Technique to find the CFL condition using the Galerkin method in space and finite-difference in time?

I am using the Galerkin method (Discontinuous to be precise) to discretize in space the scalar linear wave equation and the explicit second order centered finite difference scheme to discretize in time, resulting in a semi-discrete system of the kind:

$$M\ddot{U} + KU=0, \quad U(0)=U_0, \quad \dot{U}(0) = U_1,$$

where $$M, K$$ are the mass and stiffness matrix of the Galerkin method. Now the Idea to study the stability is to observe that if the bilinear form $$a$$ from which $$K$$ originates has an $$L^2$$-orthonormal basis of eigen-functions on the discrete space $$V_h$$: $$a(w_i, v)=\lambda_i (w_i, v), \quad \forall v \in V_h, \quad i = 1 \dots N, \quad \dim{V_h} =N,$$

then after using the time integration scheme and expressing $$u^k= \sum_{j=1}^N u_j^kw_j$$:

$$(u^{n+1}-2u^n+u^{n-1}, w_i) + \Delta t^2a(u^n,w_i)=0$$

becomes, using the fact that $$(w_j, w_i) = \delta_{i,j}:$$

$$u^{n+1}_i = (2-\lambda_i \Delta t ^2)u_i^n - u_i^{n-1}, \quad \forall i = 1 \dots N$$

Now the point is basically solving this second order difference equation and asking that it doesn't oscillate or explode and this results in the CFL condition of the kind $$\Delta t \le C h$$ (after bounding the $$\lambda_i$$ with the mesh size $$h$$).

So being a second order difference equation there can be cases where the discriminat is positive, negative (two complex roots) or zero. Is this the right track to do these kind of stability analysis? Are these requirements all that is needed to have the CFL condition? Thanks a lot for clarifying.

Yes. That's all there is to the stability condition.

Taking the material properties - shear modulus ($$\mu$$), bulk modulus ($$\kappa$$) and density ($$\rho$$) - into account, the global critical time step is evaluated as the minimum of the critical time step for each element ($$\Delta t^e$$)

$$\Delta t^e = CFL * h^e / c_{\kappa}$$

where CFL is the Courant-Friedrichs-Lewy number, $$h^e$$ is the characteristic length of the element, and $$c_{\kappa}$$ is the bulk wave speed which is computed as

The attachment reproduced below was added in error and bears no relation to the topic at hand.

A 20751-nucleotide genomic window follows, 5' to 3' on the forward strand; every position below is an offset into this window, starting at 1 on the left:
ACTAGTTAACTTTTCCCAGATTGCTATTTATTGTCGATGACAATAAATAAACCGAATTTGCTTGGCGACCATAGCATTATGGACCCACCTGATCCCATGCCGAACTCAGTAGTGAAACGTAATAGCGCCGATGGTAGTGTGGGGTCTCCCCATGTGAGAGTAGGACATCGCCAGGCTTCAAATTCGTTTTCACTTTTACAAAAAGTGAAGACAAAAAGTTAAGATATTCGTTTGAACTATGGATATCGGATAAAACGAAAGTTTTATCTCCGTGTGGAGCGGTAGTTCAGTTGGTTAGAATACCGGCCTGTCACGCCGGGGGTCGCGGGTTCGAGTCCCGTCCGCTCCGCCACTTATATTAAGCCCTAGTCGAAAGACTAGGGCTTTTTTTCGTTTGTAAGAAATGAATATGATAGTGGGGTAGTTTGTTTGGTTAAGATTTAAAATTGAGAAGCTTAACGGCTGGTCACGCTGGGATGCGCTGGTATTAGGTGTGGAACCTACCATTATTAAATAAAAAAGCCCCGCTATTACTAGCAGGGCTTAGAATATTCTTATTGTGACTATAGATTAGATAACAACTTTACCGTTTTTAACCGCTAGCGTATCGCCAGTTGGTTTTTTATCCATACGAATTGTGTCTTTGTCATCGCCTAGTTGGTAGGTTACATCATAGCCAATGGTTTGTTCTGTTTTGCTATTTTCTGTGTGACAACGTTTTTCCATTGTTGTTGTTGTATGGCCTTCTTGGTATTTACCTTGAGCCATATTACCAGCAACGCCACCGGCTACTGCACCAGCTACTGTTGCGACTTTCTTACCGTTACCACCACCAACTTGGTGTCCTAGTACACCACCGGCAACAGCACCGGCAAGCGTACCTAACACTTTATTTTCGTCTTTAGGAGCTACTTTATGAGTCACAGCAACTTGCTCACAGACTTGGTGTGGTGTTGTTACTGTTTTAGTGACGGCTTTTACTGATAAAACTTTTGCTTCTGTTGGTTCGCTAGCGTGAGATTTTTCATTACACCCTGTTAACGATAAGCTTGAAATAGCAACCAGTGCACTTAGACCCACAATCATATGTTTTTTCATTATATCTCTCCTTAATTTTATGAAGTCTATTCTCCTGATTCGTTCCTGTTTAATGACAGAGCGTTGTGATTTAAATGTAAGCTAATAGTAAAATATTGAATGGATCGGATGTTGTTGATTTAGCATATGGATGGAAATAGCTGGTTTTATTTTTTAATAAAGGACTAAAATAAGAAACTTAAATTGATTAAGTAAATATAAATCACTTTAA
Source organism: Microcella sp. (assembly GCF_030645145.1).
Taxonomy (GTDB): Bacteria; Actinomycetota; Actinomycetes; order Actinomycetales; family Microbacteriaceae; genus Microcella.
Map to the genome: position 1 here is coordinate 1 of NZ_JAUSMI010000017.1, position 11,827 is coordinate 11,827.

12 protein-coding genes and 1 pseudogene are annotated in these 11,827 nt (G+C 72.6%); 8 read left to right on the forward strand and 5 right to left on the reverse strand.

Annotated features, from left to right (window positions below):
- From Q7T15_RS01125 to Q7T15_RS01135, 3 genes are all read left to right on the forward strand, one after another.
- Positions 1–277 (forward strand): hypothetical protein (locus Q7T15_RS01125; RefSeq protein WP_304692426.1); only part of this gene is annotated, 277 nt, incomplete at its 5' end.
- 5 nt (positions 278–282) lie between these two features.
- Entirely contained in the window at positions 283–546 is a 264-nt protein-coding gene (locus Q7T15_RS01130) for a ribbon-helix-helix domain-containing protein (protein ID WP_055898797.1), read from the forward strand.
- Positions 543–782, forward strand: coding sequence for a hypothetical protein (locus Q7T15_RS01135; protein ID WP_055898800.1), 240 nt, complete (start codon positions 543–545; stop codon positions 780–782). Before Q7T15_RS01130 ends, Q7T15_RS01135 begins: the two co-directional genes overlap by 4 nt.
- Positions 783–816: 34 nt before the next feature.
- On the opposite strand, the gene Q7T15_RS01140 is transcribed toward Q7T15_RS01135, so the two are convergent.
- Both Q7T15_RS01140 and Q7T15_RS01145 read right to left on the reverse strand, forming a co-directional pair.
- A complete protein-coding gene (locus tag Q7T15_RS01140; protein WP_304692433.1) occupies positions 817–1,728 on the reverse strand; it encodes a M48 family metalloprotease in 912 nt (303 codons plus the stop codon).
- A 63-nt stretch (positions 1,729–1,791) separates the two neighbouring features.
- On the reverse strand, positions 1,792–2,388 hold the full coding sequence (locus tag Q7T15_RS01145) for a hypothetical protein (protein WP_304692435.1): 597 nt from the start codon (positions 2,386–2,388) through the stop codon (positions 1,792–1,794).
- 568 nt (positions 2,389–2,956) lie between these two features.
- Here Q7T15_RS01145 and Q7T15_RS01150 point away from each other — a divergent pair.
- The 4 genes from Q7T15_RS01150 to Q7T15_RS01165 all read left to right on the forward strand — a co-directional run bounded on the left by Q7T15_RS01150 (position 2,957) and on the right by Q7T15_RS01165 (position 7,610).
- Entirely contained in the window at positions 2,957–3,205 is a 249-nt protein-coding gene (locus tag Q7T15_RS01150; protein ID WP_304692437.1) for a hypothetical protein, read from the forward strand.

$$c_{\kappa}=\sqrt{\frac{\kappa+4\mu/3}{\rho}}$$.

For additional details and numerical examples, I refer you to my papers on elastodynamics and wave propagation. Paper 1 and Paper 2.

• Thanks a lot for your answer, I'll definitely read it, but in this case I don't see how the equation $u^{n+1}-(2-\lambda \Delta t^2) u^n + u^{n-1}=0$ has both roots with absolute value less than one (to avoid explosion or oscillation). I've never found anywhere the explicit solution of the difference equation (except in the parabolic case), and I am a bit lost. I know the solution should be $A\rho_1^n + B \rho_2^n$ if two roots, $(A+Bn)\rho^n$ if only one root. Rewrite the difference equation as $u^{n+1}-2\beta u^n + u^{n-1}=0$ the roots are $\rho_{1,2}= \beta \pm \sqrt{\beta^2-1}$. Jan 17 '21 at 7:55
• Now if $|\beta| \ge 1$, in the real roots case there are no solutions with absolute value of the roots less than one, if $\beta < 1$ the roots are complex and become $\rho_{1,2} = \beta \pm i \sqrt{1-\beta^2}$, taking the absolute value, $|\rho_{1,2}| = 1$. I am probably missing something here, or doing some stupid mistake. Jan 17 '21 at 8:02
• You can follow the eigenvalue analysis or von Neumann stability analysis. Have a look at these notes for computing the stability condition using von Neumann stability analysis. math.ubc.ca/~peirce/M257_316_2012_Lecture_8.pdf The stability condition is $\Delta t < 2/\sqrt{\lambda}$. Jan 17 '21 at 13:05
• If you want to do derive the stability condition using eigenvalues, then you have to use the condition $-1 \leq \rho_{1,2} \leq 1$. This, after some algebraic operators, yields the stability condition, $\Delta t < 2/\sqrt{\lambda}$. Jan 17 '21 at 13:19
• Ah, ok 1 is included! $\Delta t < 2 / \sqrt{\lambda}$ means two complex roots $\rho_{1,2} = \beta \pm i\sqrt{1-\beta^2}$ and their absolute value is always 1 under that condition, I tought that one was excluded. Thanks a lot for clarifying and for your references! Jan 17 '21 at 15:19